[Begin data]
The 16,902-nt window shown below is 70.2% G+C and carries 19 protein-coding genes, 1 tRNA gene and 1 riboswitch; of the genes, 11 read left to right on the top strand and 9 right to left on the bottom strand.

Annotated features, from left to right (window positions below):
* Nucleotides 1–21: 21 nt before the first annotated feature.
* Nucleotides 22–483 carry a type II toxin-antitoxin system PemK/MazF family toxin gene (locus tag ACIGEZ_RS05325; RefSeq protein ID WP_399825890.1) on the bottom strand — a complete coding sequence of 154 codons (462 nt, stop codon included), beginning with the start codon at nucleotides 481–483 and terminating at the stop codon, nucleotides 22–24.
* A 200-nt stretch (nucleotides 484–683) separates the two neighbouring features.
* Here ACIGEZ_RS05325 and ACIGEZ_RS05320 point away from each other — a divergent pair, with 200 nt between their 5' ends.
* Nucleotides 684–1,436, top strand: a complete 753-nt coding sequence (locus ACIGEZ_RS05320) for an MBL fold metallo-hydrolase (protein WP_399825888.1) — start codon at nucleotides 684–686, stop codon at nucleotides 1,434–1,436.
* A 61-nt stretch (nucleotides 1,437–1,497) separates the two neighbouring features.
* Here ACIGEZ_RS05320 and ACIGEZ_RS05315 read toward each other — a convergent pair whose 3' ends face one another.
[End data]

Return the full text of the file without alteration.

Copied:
The 16,902-nt window shown below is 70.2% G+C and carries 19 protein-coding genes, 1 tRNA gene and 1 riboswitch; of the genes, 11 read left to right on the top strand and 9 right to left on the bottom strand.

Annotated features, from left to right (window positions below):
* Nucleotides 1–21: 21 nt before the first annotated feature.
* Nucleotides 22–483 carry a type II toxin-antitoxin system PemK/MazF family toxin gene (locus tag ACIGEZ_RS05325; RefSeq protein ID WP_399825890.1) on the bottom strand — a complete coding sequence of 154 codons (462 nt, stop codon included), beginning with the start codon at nucleotides 481–483 and terminating at the stop codon, nucleotides 22–24.
* A 200-nt stretch (nucleotides 484–683) separates the two neighbouring features.
* Here ACIGEZ_RS05325 and ACIGEZ_RS05320 point away from each other — a divergent pair, with 200 nt between their 5' ends.
* Nucleotides 684–1,436, top strand: a complete 753-nt coding sequence (locus ACIGEZ_RS05320) for an MBL fold metallo-hydrolase (protein WP_399825888.1) — start codon at nucleotides 684–686, stop codon at nucleotides 1,434–1,436.
* A 61-nt stretch (nucleotides 1,437–1,497) separates the two neighbouring features.
* Here ACIGEZ_RS05320 and ACIGEZ_RS05315 read toward each other — a convergent pair whose 3' ends face one another.